Coity Castle (Glamorgan, South Wales)
Updated: Jan 15, 2019
Coity Castle started life in the late 11th Century as a ringwork built Sir Payn "the Demon" de Turberville, one of the legendary Twelve Knights of Glamorgan. According to stories Sir Payn de Tuberville acquired the land on which Coity Castle stands by marrying the daughter (Sybil) of Welsh leader Morgan Gam, thus becoming Lord of Coity.
The original ringwork would have been a circular embankment surrounded by a deep ditch and topped by timber palisades, possibly guarded by a timber gatehouse. In the 12th century (c.1180) Sir Gilbert de Tuberville constructed a stone curtain wall and a three-story stone keep for defensive purposes. He also constructed a north-east tower.
During the 14th Century the castle underwent extensive alterations. A domestic range was attached to the keep by the newly constructed middle gatehouse and new stone vaults replaced the floors – the remains of one of these octagonal piers can still be seen in the ruins of the keep, and also in the photos above. The Inner Bailey was heavily remodeled with a new hall alongside the new domestic range, as well as an elaborate annex on the north-east that even today shows the wealth and comfort inhabitants of the castle expected to live in.
The male line of de Turbervilles died out in the 14th century. In 1384, Sir Lawrence Berkerolles inherited the Lordship of Coity, including the castle, through marriage to one of the de Turberville daughters. It is very probable that Berkerolles was responsible for the above remodeling of the castle. These modifications clearly served a satisfactory defensive purpose, as the castle resisted sieges by the forces of Owain Glyndŵr in 1404 and 1405. However, the castle was badly damaged during these assaults and remained in a poor state of repair until Lawrence's death in 1411.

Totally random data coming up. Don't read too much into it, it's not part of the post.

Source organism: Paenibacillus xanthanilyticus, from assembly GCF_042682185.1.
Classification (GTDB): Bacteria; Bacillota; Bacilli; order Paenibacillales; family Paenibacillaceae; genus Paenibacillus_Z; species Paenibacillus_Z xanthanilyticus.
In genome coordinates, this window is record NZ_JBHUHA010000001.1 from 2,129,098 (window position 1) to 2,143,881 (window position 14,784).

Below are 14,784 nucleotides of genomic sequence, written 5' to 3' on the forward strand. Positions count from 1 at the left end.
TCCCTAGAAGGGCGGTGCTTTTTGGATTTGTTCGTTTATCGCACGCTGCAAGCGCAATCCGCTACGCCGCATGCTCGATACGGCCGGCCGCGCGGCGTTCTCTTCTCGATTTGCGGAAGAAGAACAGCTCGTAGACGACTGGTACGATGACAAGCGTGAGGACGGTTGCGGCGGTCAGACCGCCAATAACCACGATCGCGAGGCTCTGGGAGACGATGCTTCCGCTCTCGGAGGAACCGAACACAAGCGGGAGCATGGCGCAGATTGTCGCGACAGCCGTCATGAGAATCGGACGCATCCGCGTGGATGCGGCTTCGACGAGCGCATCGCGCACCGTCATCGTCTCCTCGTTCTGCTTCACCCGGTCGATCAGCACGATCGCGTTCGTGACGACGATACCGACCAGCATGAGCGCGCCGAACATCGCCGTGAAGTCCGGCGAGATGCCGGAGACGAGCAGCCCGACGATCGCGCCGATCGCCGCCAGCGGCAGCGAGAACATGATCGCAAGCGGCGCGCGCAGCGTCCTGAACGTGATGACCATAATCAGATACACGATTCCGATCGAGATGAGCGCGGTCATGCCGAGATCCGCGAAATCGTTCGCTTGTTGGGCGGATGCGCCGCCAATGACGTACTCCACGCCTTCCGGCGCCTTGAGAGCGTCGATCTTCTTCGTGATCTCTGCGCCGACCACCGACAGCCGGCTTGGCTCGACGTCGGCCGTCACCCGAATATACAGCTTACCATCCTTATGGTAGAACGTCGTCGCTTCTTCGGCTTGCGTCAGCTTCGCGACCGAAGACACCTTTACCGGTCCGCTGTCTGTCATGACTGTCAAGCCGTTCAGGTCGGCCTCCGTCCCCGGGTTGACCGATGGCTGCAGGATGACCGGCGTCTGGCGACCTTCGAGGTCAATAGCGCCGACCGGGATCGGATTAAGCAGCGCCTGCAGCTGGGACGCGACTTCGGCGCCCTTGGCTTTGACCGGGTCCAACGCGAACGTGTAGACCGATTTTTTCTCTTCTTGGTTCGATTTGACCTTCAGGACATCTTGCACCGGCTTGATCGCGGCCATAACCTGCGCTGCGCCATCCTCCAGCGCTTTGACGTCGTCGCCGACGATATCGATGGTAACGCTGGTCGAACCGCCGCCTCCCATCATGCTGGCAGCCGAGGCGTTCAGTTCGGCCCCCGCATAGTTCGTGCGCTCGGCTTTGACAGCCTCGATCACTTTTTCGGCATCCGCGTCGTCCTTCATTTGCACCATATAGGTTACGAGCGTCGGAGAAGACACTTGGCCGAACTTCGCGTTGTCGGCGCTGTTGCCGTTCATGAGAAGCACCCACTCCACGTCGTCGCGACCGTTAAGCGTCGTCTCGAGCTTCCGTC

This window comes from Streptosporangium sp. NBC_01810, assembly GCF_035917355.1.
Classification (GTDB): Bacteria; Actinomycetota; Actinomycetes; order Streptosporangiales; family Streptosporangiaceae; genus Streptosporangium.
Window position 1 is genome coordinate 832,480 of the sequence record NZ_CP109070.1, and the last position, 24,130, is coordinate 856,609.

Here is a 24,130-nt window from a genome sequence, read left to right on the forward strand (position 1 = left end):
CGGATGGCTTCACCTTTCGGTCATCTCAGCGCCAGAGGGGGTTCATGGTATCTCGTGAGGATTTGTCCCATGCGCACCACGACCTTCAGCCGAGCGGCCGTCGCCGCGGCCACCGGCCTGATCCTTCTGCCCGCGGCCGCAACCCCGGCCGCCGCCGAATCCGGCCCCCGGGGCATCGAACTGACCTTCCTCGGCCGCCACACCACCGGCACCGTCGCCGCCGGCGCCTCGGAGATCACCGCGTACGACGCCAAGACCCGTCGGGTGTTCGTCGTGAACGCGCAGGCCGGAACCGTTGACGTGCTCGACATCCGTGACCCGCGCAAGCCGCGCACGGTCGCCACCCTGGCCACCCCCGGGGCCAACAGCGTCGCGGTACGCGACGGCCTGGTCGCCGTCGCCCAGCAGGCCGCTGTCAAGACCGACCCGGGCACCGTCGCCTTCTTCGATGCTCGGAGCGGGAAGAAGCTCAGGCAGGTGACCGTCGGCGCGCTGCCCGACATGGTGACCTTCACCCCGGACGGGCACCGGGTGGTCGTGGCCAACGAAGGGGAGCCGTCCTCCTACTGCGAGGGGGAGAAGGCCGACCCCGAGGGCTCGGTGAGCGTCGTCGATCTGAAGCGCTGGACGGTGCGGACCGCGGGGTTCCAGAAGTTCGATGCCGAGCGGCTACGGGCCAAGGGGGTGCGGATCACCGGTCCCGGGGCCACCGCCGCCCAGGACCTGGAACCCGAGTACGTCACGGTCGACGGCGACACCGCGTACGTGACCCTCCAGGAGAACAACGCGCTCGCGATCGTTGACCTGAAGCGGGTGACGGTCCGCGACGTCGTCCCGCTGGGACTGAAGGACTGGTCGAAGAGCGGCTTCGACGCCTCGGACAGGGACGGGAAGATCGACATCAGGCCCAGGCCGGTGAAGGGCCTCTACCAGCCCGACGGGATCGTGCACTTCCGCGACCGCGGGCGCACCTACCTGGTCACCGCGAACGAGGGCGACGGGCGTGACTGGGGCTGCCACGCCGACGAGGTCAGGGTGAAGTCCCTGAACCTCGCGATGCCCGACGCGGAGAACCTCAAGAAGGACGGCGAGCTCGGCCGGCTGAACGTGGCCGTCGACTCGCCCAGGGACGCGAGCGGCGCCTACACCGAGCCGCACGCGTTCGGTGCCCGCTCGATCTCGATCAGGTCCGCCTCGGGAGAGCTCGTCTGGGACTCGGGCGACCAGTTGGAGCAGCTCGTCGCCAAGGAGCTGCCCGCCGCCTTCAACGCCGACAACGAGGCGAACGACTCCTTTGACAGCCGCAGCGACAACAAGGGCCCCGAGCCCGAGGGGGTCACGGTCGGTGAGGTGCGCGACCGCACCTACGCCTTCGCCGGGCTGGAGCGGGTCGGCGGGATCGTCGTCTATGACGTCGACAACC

After Berkerolle’s death the ownership of the castle was disputed between Lady Joan Verney (the daughter of Margaret de Turberville) and William Gamage (who was married to Sarah de Tuberville). Gamage gathered a force together and besieged Joan in the castle. This siege was raised (‘to relinquish an attempt to take a place by besieging it, or to cause the attempt to be relinquished’) by Royal forces who imprisoned Gamage in the Tower of London as a result of his actions.
He was released in 1413 though and ultimately the castle passed to his family who made substantive repairs from the earlier Welsh rebellion. The Gamage family also built a chapel over the hall and a large barn against the south wall of the Outer Bailey as well as converting one of the wall towers into a gatehouse.
In the 16th century the Gamage family remodeled the living quarters, construction including the addition of a storey, new windows, and two chimney stacks.
In 1584 the castle passed into the hands of the Sydney family when Barbara Gamage married Sir Robert Sydney, Earl of Leicester. They made several modifications including the addition of grand windows and additional fireplaces, however Coity was very much a secondary residence and far from their primary home in Kent. Ultimately, with no longer any inhabitants, the castle fell into ruin and by the 18th Century it was totally decayed.
In the present day the ruins are in the care of CADW and free to access most days.
Pictures taken October 2018.